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This historic marker was dedicated in 1986 and commemorates the invention of the cotton gin by Eli Whitney in 1794. This invention reduced the need to remove seeds from cotton by hand—a time-consuming process that had precluded cotton from being produced on a large scale. Cotton gins made the processing of cotton much more economical than other fibers, giving rise to the growth of cotton plantations in the American South in ways that fueled the increase of chattel slavery in the early 1800s. Prior to the rise of cotton production, many leading Americans believed that slavery would slowly decline and be entirely replaced by free labor. After the invention of the cotton gin, American planters and slaves produced a total amount of cotton that doubled each decade from 1800 to 1860.


  • This historical marker was dedicated in 1986.

Eli Whitney was a native of Massachusetts and a Yale Law Graduate. He wanted to practice law but the need for income was more important at the time, so in 1792 he accepted an invitation from Catherine Greene (the widow of American Revolutionary General Nathaniel Greene) to work as a tutor on her plantation. There he learned how difficult it was for planters to remove the sticky seeds from the cotton. With Catherine's financial backing, Whitney spent the winter trying to figure out how to separate the seeds and eventually developed a gin. He received a patent for his invention on March 14, 1794. Henry Ogden Holmes improved the gin two years later and received his own patent in 1796.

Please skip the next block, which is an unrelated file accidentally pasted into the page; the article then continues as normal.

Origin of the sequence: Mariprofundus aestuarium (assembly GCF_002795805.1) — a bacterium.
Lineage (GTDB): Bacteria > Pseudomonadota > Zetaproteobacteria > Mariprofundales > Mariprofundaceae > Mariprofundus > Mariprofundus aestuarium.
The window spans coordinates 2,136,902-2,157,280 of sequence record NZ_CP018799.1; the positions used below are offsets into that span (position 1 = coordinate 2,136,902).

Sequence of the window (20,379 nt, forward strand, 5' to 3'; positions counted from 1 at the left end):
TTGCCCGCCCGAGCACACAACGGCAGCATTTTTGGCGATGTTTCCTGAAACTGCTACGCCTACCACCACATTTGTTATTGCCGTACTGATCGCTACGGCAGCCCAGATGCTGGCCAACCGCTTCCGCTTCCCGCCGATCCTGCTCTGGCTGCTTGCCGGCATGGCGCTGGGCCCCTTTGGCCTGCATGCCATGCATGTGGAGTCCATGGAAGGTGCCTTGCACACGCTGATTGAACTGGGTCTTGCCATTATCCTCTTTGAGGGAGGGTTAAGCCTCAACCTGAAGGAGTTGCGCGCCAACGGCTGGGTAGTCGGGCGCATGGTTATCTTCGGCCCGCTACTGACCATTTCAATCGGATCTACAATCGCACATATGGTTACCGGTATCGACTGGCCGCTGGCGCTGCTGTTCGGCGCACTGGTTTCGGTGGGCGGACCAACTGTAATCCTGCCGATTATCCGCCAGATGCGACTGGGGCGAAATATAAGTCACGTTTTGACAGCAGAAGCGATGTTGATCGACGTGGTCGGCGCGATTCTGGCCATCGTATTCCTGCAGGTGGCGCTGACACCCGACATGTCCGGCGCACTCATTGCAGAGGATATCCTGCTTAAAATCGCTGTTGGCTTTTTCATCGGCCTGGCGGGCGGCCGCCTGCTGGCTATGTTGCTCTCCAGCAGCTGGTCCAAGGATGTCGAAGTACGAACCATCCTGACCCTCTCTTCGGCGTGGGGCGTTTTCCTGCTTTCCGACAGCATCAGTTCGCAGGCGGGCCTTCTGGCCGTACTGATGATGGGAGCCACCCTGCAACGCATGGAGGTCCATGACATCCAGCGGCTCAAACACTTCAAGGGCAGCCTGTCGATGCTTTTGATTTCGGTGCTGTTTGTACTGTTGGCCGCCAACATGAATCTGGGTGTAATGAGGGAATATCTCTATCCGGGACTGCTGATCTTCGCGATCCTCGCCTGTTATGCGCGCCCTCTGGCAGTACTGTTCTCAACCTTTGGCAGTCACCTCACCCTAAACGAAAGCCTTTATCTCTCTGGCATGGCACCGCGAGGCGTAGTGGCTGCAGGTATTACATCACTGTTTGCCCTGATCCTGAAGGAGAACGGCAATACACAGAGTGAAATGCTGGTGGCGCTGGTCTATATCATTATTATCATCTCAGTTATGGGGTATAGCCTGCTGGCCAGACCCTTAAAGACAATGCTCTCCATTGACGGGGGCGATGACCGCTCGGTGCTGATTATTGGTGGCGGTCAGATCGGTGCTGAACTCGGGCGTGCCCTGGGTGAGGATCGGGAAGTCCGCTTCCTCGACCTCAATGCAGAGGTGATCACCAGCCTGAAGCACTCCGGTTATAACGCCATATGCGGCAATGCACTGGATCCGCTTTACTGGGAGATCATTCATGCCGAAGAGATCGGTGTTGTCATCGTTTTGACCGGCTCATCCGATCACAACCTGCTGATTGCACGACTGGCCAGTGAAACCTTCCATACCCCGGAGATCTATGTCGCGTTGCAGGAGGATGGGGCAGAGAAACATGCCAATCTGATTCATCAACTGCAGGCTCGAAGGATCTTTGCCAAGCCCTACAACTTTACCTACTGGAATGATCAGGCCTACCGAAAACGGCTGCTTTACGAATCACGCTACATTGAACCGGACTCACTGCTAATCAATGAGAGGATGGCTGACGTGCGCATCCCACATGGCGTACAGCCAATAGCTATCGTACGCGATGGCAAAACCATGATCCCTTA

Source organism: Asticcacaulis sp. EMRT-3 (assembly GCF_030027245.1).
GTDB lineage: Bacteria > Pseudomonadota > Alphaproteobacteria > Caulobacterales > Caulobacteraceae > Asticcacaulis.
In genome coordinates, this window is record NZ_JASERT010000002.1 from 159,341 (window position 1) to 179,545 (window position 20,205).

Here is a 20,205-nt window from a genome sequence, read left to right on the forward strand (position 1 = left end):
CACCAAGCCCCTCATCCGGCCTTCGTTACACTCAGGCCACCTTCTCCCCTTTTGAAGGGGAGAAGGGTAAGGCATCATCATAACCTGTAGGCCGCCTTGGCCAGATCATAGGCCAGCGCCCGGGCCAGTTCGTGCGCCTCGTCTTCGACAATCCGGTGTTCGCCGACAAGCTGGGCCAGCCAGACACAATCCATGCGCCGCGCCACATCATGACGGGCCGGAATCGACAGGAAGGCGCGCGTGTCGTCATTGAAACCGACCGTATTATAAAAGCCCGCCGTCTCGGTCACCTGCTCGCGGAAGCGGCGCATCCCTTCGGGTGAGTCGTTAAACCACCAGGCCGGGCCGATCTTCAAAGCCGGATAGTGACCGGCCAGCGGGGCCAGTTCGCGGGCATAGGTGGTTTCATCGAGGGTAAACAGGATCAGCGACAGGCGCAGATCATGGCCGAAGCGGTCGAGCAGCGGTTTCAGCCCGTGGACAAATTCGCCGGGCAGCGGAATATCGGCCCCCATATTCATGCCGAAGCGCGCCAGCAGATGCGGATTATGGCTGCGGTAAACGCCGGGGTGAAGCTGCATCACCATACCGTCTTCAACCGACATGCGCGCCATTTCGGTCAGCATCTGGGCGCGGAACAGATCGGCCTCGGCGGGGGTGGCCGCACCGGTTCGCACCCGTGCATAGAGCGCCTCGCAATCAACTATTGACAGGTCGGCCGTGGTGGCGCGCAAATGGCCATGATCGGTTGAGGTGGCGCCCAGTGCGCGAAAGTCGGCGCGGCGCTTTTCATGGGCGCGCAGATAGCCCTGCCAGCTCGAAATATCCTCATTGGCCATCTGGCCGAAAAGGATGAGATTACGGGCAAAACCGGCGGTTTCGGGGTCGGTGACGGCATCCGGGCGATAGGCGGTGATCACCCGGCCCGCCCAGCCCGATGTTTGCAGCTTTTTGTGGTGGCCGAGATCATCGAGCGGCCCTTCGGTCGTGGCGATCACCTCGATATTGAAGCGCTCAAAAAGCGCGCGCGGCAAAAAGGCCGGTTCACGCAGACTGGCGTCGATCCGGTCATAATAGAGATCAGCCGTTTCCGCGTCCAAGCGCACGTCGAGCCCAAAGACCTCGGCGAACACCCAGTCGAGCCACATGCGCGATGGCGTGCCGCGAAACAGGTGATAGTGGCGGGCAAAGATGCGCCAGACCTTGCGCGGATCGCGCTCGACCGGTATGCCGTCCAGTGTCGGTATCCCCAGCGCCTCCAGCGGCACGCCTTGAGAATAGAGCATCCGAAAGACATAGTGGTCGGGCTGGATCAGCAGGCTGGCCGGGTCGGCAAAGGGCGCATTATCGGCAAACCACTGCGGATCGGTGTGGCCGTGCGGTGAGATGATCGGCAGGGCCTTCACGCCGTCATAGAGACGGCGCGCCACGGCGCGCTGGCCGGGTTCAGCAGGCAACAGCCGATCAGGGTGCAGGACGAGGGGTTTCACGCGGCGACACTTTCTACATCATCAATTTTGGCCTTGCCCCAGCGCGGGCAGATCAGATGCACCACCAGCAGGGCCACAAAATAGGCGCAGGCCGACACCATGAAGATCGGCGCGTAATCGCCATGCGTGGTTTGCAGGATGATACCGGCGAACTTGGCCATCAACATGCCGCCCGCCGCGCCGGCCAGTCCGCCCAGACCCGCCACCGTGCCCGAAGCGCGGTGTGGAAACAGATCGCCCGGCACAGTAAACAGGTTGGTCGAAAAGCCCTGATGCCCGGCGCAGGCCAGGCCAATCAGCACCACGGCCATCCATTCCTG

The invention of the cotton gin spurred the growth of cotton production in the South and gave rise to the textile industry in the North. The invention had dire long-term consequences given its connection to slavery, but it also gave the United States an advantage in producing textiles at a time when Britain dominated the industry. As for Whitney, he did not make his fortune from his cotton gin but he did become rich after inventing a way to mass produce muskets.

"The Invention of the Cotton Gin." Historical Marker Database. Accessed 7/23/16. http://www.hmdb.org/Marker.asp?Marker=13521.

Schur, Joan B. "Teaching With Documents: Eli Whitney's Patent for the Cotton Gin." National Archives. Accessed 7/23/16. https://www.archives.gov/education/lessons/cotton-gin-patent.